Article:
I think writers often get too absorbed in their own little world. I’ve seen a lot of creative people who can only think about “MY” stuff. Collaboration is difficult because you’re thinking about how things have to work out to feed “MY” desires. You find yourself buried underneath…..plot bunnies and selfishness. There’s absolutely nothing wrong with being a selfish writer. Explore your ideas. Be proud of what you create, but don’t exclude other people and ideas especially if you’re working on a creative project whether that’s roleplaying or collaboration. Maybe if you let people control your characters, you’ll get to see how the world views them. Maybe you’ll find things you can improve, or maybe you’ll even learn something new about that little figment of your imagination. (NOTE: I do not recommend participating in a WC RP with writers you do not know very well. While it has its benefits, you may also become frustrated with a partner that isn’t familiar with your style and flow.)

Perhaps this is a bit of a radical change to suggest that god-modding can be healthy. Sharing a creative thought with another person or a group of people is kind of scary, isn’t it? But I love it. I work better with people urging me to create. Is it really so scary to work together with others?


Kat’s Misadventures: Kitty Crisis


I would like to start off this post with a little apology. I decided to take a week (I guess technically two weeks) off from blogging to adjust to life back at home. I thought I was going to be struggling to find a job, but I ended up finding one my first day back at home. So for the past few weeks, my life has consisted of cleaning through my stuff, working the closing shift at a restaurant/cafe, and playing video games. I also began a writing project, and I’m very proud of myself for powering through this first draft. I’m really enjoying myself.

Apologies aside, now I need to overcome my own laziness and make sure I blog at least once a week. Summer seems to kill my productivity for some reason. My next Japanese adventure is coming up soon, so I’ll be getting a ton of new material as I prepare for it. But before I get there, I wanted to write an anecdote related to how it feels to have finally graduated from undergrad.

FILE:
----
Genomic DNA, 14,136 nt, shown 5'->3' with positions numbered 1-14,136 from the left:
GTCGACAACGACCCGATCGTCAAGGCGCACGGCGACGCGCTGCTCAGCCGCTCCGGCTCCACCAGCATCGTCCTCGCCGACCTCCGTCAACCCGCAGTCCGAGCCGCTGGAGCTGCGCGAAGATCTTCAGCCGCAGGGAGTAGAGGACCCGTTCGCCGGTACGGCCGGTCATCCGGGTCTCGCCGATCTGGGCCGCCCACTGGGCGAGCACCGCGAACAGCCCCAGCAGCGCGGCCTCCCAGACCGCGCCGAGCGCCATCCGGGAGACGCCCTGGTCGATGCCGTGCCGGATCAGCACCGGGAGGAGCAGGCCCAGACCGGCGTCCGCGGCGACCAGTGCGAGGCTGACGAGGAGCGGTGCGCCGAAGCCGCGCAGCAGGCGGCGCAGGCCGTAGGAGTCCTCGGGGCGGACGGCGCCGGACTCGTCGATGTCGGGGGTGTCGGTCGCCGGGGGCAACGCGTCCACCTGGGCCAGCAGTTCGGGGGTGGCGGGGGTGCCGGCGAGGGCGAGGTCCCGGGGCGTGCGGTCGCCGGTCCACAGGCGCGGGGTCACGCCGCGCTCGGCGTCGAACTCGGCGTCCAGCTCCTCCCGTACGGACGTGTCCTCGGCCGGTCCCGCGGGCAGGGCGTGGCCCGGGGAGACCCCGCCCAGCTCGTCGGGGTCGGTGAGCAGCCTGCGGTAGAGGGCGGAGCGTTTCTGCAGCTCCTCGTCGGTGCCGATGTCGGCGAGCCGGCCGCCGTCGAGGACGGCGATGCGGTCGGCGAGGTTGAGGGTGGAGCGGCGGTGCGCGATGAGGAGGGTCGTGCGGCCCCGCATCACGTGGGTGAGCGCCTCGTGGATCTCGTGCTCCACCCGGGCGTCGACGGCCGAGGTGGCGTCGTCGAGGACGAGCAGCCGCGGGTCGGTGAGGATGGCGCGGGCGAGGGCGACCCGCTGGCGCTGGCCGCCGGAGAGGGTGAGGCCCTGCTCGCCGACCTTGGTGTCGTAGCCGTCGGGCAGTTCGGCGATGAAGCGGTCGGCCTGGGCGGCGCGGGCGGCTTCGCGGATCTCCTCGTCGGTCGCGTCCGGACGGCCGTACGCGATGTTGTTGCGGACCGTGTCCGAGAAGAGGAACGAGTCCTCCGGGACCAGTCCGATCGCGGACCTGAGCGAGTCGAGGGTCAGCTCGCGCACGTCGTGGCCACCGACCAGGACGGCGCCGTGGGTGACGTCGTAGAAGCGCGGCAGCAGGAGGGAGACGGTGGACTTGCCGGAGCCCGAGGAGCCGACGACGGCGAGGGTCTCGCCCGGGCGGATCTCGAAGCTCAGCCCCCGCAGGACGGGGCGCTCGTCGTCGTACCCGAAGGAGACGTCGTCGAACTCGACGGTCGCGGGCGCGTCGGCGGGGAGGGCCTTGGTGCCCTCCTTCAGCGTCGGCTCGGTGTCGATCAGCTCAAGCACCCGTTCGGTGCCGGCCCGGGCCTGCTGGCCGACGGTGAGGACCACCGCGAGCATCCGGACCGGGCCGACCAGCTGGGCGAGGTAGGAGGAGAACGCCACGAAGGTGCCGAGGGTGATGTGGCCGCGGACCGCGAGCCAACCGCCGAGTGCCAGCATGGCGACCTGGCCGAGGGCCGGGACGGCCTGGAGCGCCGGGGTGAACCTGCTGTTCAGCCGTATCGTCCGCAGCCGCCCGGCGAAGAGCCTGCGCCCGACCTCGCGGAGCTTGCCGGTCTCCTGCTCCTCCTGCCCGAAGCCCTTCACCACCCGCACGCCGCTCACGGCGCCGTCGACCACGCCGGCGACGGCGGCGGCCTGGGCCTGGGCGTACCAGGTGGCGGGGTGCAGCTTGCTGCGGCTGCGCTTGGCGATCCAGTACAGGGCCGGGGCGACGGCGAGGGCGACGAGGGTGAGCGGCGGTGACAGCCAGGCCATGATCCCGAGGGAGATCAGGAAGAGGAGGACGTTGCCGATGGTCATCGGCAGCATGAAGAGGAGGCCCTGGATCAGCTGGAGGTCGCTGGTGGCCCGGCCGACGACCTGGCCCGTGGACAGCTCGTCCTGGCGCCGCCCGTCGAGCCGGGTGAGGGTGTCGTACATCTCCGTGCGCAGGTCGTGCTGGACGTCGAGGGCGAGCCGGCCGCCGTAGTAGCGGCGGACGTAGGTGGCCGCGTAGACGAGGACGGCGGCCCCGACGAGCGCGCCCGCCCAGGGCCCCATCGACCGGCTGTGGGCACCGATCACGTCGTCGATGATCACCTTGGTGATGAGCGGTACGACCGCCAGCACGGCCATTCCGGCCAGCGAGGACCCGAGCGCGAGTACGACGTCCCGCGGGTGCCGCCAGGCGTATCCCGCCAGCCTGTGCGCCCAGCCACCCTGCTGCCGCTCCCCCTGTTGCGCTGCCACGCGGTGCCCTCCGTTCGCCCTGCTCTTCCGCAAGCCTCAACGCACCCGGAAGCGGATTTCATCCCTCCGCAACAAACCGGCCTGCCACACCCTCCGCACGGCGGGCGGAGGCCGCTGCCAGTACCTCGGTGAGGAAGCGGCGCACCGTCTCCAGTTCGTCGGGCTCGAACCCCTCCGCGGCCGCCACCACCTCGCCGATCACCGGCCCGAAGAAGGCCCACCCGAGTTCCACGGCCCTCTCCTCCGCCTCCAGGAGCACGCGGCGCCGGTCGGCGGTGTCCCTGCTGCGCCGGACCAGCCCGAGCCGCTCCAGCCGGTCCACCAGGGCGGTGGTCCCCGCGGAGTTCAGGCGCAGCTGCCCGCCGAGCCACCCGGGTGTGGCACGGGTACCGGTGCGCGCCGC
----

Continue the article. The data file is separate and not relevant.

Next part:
I think the pinnacle of my “adulting career” was Thanksgiving break of my junior year. One of my professors had asked me to cat-sit for a few days while he and his wife visited children and grandchild. I thought to myself, “If I can babysit, I can cat-sit.” All I needed to do was feed the cat twice a day, let her outside to do her business, and collect the mail. My reward was a healthy stipend, full use of my professor’s beautiful kitchen, and a private place to stay and work on my homework over the break. For a college student not going home for Thanksgiving for the first time, it sounded like a great deal.

After a single night there, I had successfully kept the ancient tabby alive, cooked myself curry and rice, and watched an entire season of one of my Netflix shows. Yes, I thought. This is adult life at its finest. I’m sooo good at this. My years of babysitting experience had taught me a few important rules, the most important of which is this: Don’t watch Batman vs. Dracula by yourself. You will force yourself to believe that vampires are coming to get you.

However, despite my expertise, Fate wouldn’t allow me a few short days of peace.

I didn’t leave my comfortable guest room the afternoon of my second day of cat sitting. I began the strenuous task of mentally preparing to begin an essay about the role of bushido in samurai culture. I watched anime and occasionally thought about my essay. Around 7:00 PM, I decided I was rather hungry, so I climbed upstairs to feed the kitty as well as myself. That’s when I noticed that the door to the music room was open. Huh? I thought. Now that’s peculiar. So I went to close it, but that wasn’t the only door that was open.

The door leading to the garage was open as well. …and so was the garage.

Like any level-headed adult, I calmly proceeded to select a knife from the kitchen, grab the cat, and lock myself in the basement while sobbing like a baby. Oddly enough, I was more worried about a thief than a murderer at this point; I couldn’t afford to replace anything!! After calling every person I knew in my tiny college town, I finally sobbed my last will and testament to a friend over the phone. She convinced me to do a walk through in the house, purple knife in hand, and shut all of the doors that were open. (Why didn’t I do that in the first place?) However at this point, I noticed that several of the lights in the house were now on…and I didn’t remember turning them on…so I locked myself in the basement again and contemplated calling the police.